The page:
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Advanced Optical Technologies

Editor-in-Chief: Pfeffer, Michael

CiteScore 2018: 1.42

SCImago Journal Rank (SJR) 2018: 0.499
Source Normalized Impact per Paper (SNIP) 2018: 1.346

In co-publication with THOSS Media GmbH

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Volume 6, Issue 3-4


Patterning roadmap: 2017 prospects

Mark Neisser
  • Corresponding author
  • Kempur Microelectronics, Inc., No. 4 Zhuyuan Street, Tianzhu Free Trade Zone, Beijing 101312, China
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Published Online: 2017-06-08 | DOI: https://doi.org/10.1515/aot-2017-0039


Road mapping of semiconductor chips has been underway for over 20 years, first with the International Technology Roadmap for Semiconductors (ITRS) roadmap and now with the International Roadmap for Devices and Systems (IRDS) roadmap. The original roadmap was mostly driven bottom up and was developed to ensure that the large numbers of semiconductor producers and suppliers had good information to base their research and development on. The current roadmap is generated more top-down, where the customers of semiconductor chips anticipate what will be needed in the future and the roadmap projects what will be needed to fulfill that demand. The More Moore section of the roadmap projects that advanced logic will drive higher-resolution patterning, rather than memory chips. Potential solutions for patterning future logic nodes can be derived as extensions of ‘next-generation’ patterning technologies currently under development. Advanced patterning has made great progress, and two ‘next-generation’ patterning technologies, EUV and nanoimprint lithography, have potential to be in production as early as 2018. The potential adoption of two different next-generation patterning technologies suggests that patterning technology is becoming more specialized. This is good for the industry in that it lowers overall costs, but may lead to slower progress in extending any one patterning technology in the future.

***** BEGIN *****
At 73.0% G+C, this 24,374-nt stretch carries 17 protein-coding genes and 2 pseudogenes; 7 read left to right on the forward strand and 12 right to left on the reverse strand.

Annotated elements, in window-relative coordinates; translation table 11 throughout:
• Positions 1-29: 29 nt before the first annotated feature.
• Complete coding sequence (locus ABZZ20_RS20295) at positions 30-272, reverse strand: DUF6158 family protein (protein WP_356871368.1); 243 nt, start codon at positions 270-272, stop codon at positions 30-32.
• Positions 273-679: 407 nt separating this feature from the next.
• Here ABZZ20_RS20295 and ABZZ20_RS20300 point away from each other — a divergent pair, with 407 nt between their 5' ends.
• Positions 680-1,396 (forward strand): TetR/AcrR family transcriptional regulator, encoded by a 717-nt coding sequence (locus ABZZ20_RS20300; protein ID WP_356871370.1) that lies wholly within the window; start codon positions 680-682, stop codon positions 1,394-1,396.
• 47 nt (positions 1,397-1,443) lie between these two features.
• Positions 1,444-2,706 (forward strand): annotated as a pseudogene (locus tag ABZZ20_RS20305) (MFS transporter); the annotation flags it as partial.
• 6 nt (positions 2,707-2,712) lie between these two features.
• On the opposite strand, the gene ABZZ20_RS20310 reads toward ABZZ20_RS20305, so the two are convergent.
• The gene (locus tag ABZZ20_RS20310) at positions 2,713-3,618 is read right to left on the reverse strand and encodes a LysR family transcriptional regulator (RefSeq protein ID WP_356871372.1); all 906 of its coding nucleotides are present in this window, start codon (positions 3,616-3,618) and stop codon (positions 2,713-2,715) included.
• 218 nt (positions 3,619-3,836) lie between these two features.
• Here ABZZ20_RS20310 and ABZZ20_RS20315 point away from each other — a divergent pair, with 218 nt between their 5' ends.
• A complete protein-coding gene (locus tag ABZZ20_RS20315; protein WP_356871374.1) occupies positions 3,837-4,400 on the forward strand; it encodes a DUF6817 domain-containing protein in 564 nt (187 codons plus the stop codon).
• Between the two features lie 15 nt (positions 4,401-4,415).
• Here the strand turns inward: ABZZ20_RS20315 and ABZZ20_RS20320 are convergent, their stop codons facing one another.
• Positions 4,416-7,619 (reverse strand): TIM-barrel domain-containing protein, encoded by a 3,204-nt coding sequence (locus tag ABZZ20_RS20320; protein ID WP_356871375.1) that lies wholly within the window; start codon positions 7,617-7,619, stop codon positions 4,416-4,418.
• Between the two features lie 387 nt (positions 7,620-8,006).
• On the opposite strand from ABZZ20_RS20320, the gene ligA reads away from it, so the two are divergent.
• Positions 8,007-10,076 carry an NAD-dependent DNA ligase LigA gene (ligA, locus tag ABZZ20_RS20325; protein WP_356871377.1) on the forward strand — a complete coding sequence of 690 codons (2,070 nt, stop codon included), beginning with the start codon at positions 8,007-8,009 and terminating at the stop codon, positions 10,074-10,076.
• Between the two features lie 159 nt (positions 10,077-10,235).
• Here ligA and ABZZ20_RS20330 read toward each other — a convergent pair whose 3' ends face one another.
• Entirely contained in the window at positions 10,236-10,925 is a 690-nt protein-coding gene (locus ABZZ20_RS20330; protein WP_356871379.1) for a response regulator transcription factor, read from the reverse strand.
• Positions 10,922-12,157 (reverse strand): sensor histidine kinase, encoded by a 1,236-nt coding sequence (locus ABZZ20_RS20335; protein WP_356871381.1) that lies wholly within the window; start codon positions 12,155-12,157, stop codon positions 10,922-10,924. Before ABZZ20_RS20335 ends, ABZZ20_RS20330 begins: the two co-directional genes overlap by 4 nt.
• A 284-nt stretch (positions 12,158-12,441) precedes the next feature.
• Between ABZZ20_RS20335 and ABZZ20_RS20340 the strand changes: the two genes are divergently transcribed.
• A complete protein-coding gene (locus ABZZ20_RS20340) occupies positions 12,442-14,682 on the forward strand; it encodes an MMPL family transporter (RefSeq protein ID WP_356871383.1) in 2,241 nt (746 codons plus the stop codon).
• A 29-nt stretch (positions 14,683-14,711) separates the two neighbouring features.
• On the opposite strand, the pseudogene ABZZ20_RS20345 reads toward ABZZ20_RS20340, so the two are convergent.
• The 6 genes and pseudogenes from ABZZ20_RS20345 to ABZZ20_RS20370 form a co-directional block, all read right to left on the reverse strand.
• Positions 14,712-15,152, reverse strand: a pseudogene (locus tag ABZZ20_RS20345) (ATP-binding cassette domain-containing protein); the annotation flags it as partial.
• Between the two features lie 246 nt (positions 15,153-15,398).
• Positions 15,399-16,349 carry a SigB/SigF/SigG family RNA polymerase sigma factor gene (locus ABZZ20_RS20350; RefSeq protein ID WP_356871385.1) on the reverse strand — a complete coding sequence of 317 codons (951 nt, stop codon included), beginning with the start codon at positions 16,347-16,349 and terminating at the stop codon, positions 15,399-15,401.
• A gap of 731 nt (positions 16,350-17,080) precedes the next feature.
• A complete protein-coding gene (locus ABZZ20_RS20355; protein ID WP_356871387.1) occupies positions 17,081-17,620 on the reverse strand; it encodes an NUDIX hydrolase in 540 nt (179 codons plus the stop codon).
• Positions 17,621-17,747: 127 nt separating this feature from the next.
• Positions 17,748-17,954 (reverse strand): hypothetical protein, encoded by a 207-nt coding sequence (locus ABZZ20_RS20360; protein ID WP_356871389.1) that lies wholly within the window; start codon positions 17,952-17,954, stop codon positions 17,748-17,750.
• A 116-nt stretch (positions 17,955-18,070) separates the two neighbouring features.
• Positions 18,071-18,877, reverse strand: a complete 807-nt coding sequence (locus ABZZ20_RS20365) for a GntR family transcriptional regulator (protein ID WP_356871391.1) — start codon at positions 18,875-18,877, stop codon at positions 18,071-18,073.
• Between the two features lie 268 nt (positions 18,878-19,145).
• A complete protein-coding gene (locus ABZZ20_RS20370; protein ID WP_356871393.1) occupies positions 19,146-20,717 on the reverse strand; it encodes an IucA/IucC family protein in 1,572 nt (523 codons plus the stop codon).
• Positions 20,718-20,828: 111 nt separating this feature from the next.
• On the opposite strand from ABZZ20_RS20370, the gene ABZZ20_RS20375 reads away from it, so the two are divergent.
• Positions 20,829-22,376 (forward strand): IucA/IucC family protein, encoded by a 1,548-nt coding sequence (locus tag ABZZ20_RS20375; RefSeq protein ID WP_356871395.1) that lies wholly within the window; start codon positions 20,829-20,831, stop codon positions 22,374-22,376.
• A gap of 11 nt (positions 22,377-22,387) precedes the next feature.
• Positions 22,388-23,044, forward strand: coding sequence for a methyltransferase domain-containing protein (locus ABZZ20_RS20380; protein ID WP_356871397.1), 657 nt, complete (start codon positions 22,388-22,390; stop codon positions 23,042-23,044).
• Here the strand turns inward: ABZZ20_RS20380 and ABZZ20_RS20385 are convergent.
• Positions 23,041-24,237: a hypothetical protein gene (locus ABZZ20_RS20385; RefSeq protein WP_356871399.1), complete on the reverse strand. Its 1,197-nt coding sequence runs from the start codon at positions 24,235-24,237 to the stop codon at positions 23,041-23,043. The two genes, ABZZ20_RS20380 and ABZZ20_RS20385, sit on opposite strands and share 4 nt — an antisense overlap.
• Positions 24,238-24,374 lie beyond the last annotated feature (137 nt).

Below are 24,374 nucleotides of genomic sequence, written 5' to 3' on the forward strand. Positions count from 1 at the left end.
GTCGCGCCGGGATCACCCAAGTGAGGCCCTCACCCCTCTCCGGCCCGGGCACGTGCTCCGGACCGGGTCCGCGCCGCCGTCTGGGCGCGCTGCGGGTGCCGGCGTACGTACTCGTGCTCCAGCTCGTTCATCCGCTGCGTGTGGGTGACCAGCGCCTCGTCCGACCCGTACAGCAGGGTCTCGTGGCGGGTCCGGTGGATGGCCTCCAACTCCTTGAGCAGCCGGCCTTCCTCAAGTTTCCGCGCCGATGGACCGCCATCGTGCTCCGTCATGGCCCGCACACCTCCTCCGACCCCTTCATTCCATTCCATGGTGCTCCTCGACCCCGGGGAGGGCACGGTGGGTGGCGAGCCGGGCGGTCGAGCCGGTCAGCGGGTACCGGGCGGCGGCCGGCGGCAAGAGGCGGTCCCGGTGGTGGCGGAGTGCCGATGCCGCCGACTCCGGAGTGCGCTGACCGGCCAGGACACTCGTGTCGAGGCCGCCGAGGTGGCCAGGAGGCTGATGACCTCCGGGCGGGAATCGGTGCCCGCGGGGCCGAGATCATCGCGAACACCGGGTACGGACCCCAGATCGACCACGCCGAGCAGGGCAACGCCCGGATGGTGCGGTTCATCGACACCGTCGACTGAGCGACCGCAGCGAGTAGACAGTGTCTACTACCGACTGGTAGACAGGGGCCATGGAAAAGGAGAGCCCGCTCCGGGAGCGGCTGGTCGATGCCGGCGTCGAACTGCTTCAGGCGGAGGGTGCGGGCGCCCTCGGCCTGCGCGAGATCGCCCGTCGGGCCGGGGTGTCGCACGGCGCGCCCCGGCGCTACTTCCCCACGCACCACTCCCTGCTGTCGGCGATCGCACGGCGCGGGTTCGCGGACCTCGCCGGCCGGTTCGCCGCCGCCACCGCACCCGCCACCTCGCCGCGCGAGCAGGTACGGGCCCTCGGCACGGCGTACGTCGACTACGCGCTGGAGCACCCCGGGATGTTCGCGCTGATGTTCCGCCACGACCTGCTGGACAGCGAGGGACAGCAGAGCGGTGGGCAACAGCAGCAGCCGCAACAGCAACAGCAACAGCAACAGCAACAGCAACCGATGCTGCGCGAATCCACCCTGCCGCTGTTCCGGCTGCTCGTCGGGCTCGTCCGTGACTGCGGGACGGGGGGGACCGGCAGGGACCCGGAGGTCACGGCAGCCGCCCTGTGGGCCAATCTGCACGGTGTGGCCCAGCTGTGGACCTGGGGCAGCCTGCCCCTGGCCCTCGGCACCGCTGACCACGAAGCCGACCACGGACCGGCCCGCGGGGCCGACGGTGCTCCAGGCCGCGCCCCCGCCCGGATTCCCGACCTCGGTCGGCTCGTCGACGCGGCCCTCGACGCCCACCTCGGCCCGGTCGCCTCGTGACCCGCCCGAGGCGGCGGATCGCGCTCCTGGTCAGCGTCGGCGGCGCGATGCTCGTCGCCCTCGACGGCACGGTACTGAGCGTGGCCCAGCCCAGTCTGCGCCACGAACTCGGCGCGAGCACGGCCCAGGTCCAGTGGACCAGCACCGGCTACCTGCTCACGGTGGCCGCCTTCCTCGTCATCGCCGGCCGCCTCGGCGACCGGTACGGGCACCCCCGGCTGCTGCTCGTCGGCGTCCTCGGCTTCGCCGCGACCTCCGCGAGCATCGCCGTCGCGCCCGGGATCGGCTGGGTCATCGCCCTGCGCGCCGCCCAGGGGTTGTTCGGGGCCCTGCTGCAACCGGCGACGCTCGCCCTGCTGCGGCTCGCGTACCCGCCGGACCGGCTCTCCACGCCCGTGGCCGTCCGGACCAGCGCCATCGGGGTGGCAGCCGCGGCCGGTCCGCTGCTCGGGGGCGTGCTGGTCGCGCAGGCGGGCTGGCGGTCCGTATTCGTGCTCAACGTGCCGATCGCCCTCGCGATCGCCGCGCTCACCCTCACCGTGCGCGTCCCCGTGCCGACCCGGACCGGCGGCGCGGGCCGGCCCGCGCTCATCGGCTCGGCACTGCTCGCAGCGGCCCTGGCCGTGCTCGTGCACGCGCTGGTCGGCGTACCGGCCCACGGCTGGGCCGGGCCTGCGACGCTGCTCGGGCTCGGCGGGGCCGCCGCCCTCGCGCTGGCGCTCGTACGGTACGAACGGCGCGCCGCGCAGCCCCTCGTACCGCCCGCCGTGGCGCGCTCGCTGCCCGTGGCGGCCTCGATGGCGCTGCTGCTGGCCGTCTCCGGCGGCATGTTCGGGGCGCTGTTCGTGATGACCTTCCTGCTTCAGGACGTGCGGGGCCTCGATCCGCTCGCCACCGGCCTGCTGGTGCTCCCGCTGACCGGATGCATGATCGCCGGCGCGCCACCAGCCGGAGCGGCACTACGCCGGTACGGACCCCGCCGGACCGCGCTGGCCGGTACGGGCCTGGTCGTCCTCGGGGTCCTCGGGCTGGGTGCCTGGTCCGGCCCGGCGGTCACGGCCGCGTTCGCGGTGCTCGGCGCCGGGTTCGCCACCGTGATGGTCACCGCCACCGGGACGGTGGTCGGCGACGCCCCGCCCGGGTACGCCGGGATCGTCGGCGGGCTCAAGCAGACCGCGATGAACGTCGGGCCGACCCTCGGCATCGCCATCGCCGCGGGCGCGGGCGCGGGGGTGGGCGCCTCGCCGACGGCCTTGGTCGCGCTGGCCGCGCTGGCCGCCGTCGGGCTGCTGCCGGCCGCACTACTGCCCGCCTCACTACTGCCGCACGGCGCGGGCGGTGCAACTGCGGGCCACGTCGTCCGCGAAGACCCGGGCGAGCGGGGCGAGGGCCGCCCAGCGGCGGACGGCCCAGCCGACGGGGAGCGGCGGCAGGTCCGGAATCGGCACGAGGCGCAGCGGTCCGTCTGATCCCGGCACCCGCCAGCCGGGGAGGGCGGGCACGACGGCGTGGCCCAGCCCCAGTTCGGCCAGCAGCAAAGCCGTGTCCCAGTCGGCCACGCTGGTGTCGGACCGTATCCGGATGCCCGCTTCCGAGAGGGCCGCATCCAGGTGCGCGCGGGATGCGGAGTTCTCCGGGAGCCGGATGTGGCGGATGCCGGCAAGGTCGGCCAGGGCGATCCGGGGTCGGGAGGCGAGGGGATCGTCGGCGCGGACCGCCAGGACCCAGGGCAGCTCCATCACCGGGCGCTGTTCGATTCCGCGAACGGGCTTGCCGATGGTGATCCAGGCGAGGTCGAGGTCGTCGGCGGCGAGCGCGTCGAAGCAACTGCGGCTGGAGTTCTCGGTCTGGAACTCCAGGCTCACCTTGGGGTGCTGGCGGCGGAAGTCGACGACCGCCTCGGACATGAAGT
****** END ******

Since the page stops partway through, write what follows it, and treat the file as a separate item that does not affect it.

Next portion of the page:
Keywords: EUV; IRDS; ITRS; nanoprint technology; roadmap

About the article

Mark Neisser

Mark Neisser is the Technology Director at Kempur Microelectronics Inc, where he directs the development of photoresist and other new products. Previously, he worked at SEMATECH in the Lithography Program where he led a team that did research into expanding current EUV resist material platforms and to enable new solutions such as metal-based EUV resist. He earned his Bachelor’s degree at Cornell University and his Master’s and PhD degrees at the University of Michigan, Ann Arbor, all in Chemistry. Dr Neisser worked at IBM for 16 years where he focused on packaging materials and semiconductor lithography research, followed by positions managing research and development of photoresists and of ancillary materials for lithography at Arch and AZ electronic materials, respectively. He is the author of over three dozen patents and 100 technical publications and is the inventor of double exposure as a resolution enhancement for lithography. Dr Neisser was the chairman of the ITRS lithography technical working group starting in 2012 and is the current chair of the International Roadmap for Devices and Systems (IRDS) Lithography Technical Working Group.

Received: 2017-05-15

Accepted: 2017-05-15

Published Online: 2017-06-08

Published in Print: 2017-06-27

Citation Information: Advanced Optical Technologies, Volume 6, Issue 3-4, Pages 143–148, ISSN (Online) 2192-8584, ISSN (Print) 2192-8576, DOI: https://doi.org/10.1515/aot-2017-0039.

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